GLISONI Romina Julieta
congresos y reuniones científicas
Effect of cyclodextrins on the self-aggregation of novel thiosemicarbazone antiviral drug candidates
Bariloche, Argentina
Workshop; EULASUR Summer School 2010: Properties and Applications of Nanomaterials; 2010
Institución organizadora:
FAN Fundación Argentina de Nanotecnología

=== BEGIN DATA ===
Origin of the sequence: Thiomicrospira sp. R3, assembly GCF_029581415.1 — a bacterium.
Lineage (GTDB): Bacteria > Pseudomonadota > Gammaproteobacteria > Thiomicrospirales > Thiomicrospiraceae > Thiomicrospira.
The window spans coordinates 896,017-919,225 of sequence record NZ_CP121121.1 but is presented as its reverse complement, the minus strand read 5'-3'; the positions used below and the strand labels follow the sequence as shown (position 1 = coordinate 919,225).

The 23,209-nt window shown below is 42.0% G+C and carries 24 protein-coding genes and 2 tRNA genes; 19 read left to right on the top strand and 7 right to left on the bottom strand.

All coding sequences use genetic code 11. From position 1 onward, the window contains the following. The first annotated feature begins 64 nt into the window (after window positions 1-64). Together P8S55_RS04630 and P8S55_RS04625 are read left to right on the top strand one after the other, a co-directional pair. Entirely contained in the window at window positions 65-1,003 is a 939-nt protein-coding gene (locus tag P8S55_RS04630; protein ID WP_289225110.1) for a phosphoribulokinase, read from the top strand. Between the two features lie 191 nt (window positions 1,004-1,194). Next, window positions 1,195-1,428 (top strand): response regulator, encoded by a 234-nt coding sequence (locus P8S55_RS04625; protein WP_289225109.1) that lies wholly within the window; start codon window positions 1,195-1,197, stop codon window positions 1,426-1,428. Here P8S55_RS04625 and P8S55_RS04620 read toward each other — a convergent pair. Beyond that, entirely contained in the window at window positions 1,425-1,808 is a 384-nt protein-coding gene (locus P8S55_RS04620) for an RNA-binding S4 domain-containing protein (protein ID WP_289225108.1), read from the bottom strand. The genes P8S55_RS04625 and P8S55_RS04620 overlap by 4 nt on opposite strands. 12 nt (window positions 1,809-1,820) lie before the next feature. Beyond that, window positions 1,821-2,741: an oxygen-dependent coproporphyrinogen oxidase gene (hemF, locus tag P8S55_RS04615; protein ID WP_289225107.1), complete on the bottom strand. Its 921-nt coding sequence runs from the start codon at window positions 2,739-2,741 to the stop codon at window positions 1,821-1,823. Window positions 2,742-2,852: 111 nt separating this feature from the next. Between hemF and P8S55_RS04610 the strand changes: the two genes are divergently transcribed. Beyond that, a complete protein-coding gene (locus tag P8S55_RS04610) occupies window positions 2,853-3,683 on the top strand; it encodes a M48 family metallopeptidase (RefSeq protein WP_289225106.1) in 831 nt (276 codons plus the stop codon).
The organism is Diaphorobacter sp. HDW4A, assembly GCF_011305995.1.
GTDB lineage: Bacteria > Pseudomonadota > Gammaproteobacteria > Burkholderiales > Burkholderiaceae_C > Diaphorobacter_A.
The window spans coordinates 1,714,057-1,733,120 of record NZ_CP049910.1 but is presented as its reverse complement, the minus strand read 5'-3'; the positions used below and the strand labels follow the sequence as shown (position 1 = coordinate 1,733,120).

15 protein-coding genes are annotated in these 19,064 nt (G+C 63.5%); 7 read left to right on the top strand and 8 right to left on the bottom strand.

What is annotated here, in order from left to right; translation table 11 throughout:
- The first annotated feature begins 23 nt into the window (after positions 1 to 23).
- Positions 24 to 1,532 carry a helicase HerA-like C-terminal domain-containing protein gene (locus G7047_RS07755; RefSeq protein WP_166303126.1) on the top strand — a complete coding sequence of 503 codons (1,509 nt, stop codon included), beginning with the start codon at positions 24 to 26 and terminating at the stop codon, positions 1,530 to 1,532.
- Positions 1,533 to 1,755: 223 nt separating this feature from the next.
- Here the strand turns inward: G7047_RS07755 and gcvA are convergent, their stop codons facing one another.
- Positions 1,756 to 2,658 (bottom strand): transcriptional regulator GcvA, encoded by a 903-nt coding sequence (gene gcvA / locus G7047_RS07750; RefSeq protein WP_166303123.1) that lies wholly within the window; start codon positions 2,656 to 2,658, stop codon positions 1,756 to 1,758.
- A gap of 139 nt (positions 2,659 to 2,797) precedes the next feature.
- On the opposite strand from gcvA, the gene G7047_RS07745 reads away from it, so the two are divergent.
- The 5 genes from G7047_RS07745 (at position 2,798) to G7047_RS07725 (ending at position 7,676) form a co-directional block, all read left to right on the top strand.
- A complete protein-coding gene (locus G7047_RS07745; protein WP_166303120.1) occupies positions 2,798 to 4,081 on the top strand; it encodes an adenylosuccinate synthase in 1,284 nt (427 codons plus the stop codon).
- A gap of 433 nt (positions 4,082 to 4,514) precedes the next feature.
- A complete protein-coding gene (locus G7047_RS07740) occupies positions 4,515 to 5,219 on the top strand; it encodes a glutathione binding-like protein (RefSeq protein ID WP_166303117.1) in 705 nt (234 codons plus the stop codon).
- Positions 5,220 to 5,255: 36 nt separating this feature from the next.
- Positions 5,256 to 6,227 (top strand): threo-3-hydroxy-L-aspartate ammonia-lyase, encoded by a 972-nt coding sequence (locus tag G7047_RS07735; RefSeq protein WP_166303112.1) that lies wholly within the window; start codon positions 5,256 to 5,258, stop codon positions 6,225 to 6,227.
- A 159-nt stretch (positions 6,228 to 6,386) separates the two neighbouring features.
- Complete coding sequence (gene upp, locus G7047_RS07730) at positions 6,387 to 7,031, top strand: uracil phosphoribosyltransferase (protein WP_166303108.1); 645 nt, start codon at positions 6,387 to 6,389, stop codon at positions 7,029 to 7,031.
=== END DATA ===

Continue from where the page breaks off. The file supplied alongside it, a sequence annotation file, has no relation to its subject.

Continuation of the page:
Introduction. Since Domagk et al described the activity of thiosemicarbazones (TSCs) against experimental tuberculosis, the antineoplastic, antibacterial, antifungal, antiprotozoal and antiviral activity of a great number of TSCs has been extensively investigated. Moglioni et al have designed, synthesized and characterized different TSCs derivatives from 1-indanones. The activity of these novel compounds is being currently investigated in vitro against a broad variety of viruses. However, TSCs are extremely poorly water soluble and precipitate very rapidly during the in vitro assays, leading to erratic, non-reproducible and unreliable antiviral half maximal inhibitory concentration (IC50) data. Thus, the extremely low aqueous solubility remains a key hurdle towards their biological evaluation. In this context, it is important to design an appropriate vehicle to improve the solubility of these new drug candidates as an essential stage prior to the exhaustive analysis of the antiviral activity. The present work investigated for the first time the mechanisms governing the self-aggregation of TSCs [1] and the effect of hydroxy-propyl-β-cyclodextrin (HPβCD) on their solubility and physical stability in water. Goals v      To determine experimental and theoretical log P values of TSCs. v      To study the aqueous solubility and the thermal properties. v      To characterize the aggregation process of TSCs in water. v      To investigated the HPβCD effect on TSC solubility and stability in water.  Methods. Preparation of TSC-CD complexes: HPβCD and an excess of TSC were dissolved in methanol:aceton. The organic solvent was removed by rotoevaporation (15 min, 70ºC). The solid white powder obtained was re-dissolved in water (according to the final CD desired concentration). The solution was stirred (30 min) and then filtered (0,45 μm nylon membrane filter) to remove insoluble TSC. The filtrate was analyzed by UV-spectroscopy. The size, size distribution and zeta potential of the aggregates was measured by dynamic light scattering (DLS). Results. 1-indanone TSC molecules combine a bulky hydrophobic aromatic ring and a highly hydrophilic thiosemicarbazone group. This structure confers the molecule an amphiphilic character and might account for their aggregation in water [1]. The formation of nano-aggregates in water was suggested by the appearance of a new strong absorption peak at 233-239 nm in the UV spectra and visualized by transmission electron microscopy [1]. Regardless of the relatively low lipophilicity predicted by the theoretical calculations, these compounds displayed extremely low water solubility [1]. DLS confirmed the early formation of nanoscopic particles (120-300 nm) that undergo a gradual size growth to generate larger submicron-structures [1]. The negatively-charged character of the surface was established by zeta potential measurements. Cyclodextrins (CDs) are cyclic oligosaccharides of α-D-glucopyranose containing a relatively hydrophobic nano-cavity and a hydrophilic outer surface. The hydrophobic cavity enables the partial or total incorporation of lipophilic molecules into the cavity. Phase-solubility studies indicated that the solubility of TSCs was dramatically improved by the formation of inclusion complexes with HPβCD. Moreover, HPβCD decreased the self-aggregation of TSCs in solution, and improved the physical stability of the solutions over time. Conclusions. Overall results support that the complexation of TSC with CDs is an efficient strategy to improve the solubility and their stability in water towards a reliable biological evaluation. Acknowledgements: RJG thanks a PhD scholarship of the CONICET. [1] RJ Glisoni, DA Chiappetta, LM Finkielsztein, AG Moglioni, A Sosnik. Self-aggregation behaviour of novel thiosemicarbazone drug candidates with potential antiviral activity. New J Chem. 2010, 34, 2047?2058